Tonight, however, was different. Work was frantic with my brother Anthony overseas enjoying one his many days in Italy (Come to think of it, I think he was out having a steak) and for the life of me I could not gather any inspiration as to where to head. It came as no surprise then, when my father Tony suggested he dust off his rolling pin and bang out some pizzas.

Now, my dad isn’t any sort of culinary demigod; but neither does he profess to be. However, there is just something about his pizza that a) I have not been able to better at ANY of Melbourne’s many eateries, and I say that very confidently. and b) that gets people from all over town over for them. My immediate family ( My brothers often stop in even if it’s just to get a take away ), girlfriend, friends of mine and friends of his make the trip out because not only is he precise in his craftsmanship, but absolute in his ingredients. The thing about good pizza, and everyone will state the obviousness of what I’m about to say: Is definitely the quality of the ingredients. Yes, this is obvious, but don’t forget too many restaurants often forgo quality of the little things that make up a good pizza; and in the end this is their downfall.

Before any cooking is to commence, we capped off the week with one of Billecart’s Brut Rose NV. Great bead, creaminess through the palate with just the slightest nuances of yeast and natural acid.

Billecart Rose

I’ll definitely cop a bit of flak for what I’m about to say, but I am a firm believer in the fact that there is an absolute ingredient that is the achilles heel of all pizza making. One that should never be compromised now matter how grave the situation in your bank balance is. No matter how much you think you have spent on the sum of the rest of the parts.. The flour, mushrooms, ham, salami, potatoes or any other. They are all second fiddle to the mighty formaggio.  

Shaw Valley Buffalo Mozzarella is the best local cheese I have found.

In recent times, the modern pizzerie in Melbourne have evolved to agree with my sentiments. Gone are the days a Margherita is simply mentioned as cheese, tomato and basil. Now, it’s not uncommon to see them drilled down to include phrases like San Marzano, Mozzarella di Bufala and in the case of prosciutto crudo, it’s almost always “… Di Parma DOP”.
See, the thing about cheese is; it is to the pizza what good quality glassware is to wine. It enhances the flavour of everything around it and you should always buy the best you can afford. In my case, we almost always use Shaw Valley ($7.99/100g). It’s a lot fresher than the frozen italian variants (Which I never seem to have any luck defrosting) and I cannot recommend it highly enough.

Pizza Margherita

So, pizzas are rolled (Recipe at end of article), topped and placed onto a sheet of tin foil. His reasons for doing this is that in a conventional oven, you can achieve good distribution of heat if you line the base in foil prior to placing onto your pizza stone (A must for your oven). If for nothing else, it also makes it a hellavalot easier to negotiate into the oven. Just give the foil a light spray with olive oil prior to placing dough to avoid sticking. In terms of sauce, experiment to see what works best for your application. We are forever tinkering with ours, this time I went for a rather tangy variant Le Conserve della Nonna organic ($3.99 / 350g) which I thought was far to heavy on the oregano.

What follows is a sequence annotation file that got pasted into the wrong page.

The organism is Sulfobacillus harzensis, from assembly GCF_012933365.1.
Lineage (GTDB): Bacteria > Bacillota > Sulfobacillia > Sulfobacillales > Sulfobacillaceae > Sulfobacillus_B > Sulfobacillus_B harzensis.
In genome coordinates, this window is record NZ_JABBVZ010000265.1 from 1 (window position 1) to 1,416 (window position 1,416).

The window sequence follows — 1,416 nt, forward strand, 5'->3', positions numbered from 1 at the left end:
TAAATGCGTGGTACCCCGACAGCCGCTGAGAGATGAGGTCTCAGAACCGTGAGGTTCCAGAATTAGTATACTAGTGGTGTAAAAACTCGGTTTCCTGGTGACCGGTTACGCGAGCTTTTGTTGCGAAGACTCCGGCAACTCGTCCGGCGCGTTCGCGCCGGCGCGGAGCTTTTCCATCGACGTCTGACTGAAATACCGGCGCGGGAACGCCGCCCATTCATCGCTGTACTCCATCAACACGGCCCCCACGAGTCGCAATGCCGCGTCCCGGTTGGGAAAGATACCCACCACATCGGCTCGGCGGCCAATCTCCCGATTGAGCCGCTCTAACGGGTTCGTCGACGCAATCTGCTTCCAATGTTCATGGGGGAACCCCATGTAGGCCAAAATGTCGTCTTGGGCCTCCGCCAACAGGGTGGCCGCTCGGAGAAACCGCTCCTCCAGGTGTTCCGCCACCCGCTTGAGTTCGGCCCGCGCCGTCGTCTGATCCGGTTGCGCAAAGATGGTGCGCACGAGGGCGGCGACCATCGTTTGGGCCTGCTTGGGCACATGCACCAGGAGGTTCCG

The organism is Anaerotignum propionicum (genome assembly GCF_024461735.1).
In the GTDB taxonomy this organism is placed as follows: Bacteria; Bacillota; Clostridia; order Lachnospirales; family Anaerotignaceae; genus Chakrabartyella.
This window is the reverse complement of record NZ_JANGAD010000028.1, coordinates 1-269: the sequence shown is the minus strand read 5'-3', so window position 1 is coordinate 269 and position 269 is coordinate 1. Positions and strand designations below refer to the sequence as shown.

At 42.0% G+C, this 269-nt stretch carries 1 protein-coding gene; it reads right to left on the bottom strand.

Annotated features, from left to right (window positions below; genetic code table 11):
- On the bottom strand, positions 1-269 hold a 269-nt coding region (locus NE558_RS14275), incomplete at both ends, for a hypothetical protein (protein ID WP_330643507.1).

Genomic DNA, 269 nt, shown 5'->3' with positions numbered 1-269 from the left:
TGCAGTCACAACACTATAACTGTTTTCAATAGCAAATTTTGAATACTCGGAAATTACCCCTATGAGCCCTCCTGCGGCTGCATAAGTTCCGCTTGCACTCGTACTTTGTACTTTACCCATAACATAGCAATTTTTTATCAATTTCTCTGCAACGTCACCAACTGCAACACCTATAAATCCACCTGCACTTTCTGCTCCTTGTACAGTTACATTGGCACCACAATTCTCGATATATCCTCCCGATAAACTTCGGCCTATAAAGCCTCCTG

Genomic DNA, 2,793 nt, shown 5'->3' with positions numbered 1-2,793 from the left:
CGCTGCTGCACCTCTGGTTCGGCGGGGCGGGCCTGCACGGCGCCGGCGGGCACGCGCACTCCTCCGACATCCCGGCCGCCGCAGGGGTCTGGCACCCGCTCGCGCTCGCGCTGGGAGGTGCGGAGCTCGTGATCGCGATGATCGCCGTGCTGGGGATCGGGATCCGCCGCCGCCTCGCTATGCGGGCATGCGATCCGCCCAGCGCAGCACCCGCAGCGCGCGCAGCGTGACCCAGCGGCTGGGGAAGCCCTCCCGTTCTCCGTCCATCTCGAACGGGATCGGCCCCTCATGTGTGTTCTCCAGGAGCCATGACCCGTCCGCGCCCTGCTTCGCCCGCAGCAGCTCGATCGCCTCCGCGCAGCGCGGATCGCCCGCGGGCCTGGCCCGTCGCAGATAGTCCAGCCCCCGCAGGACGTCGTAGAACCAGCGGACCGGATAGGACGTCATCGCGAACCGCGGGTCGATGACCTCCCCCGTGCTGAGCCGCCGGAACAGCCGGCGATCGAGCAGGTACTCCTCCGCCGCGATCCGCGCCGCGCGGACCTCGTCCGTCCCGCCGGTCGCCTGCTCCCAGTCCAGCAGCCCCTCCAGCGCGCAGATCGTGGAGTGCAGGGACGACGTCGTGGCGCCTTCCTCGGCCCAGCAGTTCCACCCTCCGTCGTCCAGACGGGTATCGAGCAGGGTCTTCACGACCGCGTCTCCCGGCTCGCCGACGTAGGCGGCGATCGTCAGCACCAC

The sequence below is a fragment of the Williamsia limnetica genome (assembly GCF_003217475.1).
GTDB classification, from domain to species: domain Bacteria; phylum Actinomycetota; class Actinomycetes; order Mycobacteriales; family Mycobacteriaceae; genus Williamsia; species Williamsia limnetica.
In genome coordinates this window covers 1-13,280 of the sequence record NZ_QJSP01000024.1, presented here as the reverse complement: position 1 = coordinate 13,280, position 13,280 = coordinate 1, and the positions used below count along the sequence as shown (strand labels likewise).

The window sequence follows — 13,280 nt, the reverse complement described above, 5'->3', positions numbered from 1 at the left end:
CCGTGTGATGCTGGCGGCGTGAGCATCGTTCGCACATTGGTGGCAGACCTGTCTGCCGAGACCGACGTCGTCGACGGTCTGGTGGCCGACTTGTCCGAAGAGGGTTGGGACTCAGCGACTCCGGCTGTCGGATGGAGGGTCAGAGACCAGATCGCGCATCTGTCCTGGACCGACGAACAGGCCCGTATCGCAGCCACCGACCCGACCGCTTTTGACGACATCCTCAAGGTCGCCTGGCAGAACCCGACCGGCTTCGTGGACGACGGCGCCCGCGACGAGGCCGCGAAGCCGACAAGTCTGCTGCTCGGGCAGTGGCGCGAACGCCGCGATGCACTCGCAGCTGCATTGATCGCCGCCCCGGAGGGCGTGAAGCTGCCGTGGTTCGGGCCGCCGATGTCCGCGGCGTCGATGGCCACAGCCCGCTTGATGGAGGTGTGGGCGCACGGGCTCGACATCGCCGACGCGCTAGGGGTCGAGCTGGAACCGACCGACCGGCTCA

No pizza night is complete without at least one potato pizza. Tonight we went with a combination of  Asiago Food funghi ai porcini (Porcini Mushrooms $4.99 / 10g), potatoes and a healthy drizzle of white truffle oil from Ceruti ($11.99 / 60ml).

Pizza ai Funghi Porcini

Into the oven they go at the most thunderous temperature your oven will allow – and about 5-6 minutes later they should be ready to rock.

Mmm... Pizza.

And that’s all there is to it. Pair with your wine of the night and enjoy. Tonight, I went with a Pintia 2006 Toro. I’ve been getting into many a Toro lately; with particular success from a cracker of a wine from Cosecha Imports for just $19.99 ( Matsu).

Tonight however I wanted something a little more premium, and have often been told by one of my good customers that Pintia 2006 ($99.99) is one of his favourites. Fearing that it would be all oak like some of the other high end young spaniards I have ingested lately (Alion 2006 of note) I gave it an hour of air was very pleasantly surprised. Yes, the oak is still very forward on the wine but it did nothing to compromise the intense pencil shaving, old cigar box, forest floor and concentrated wild blackberries. This is such a nicely packaged wine with all the markings of a long successful cellar life.

Nutella Pizza

We finished off with a delightful Nutella calzoncino that we always cook medium rare, right when you are finishing your dinner (Cold it loses all its texture) – Dust with icing sugar and serve with caffè.

Tony’s Pizza Recipe:

Pizza Dough

(Serves 4)

– 400g flour

– 70g semolina

– 7g dried yeast (1 sachet)

– 10g salt

– Olive Oil (to suit)

Knead it, give a little time to rise and get cracking.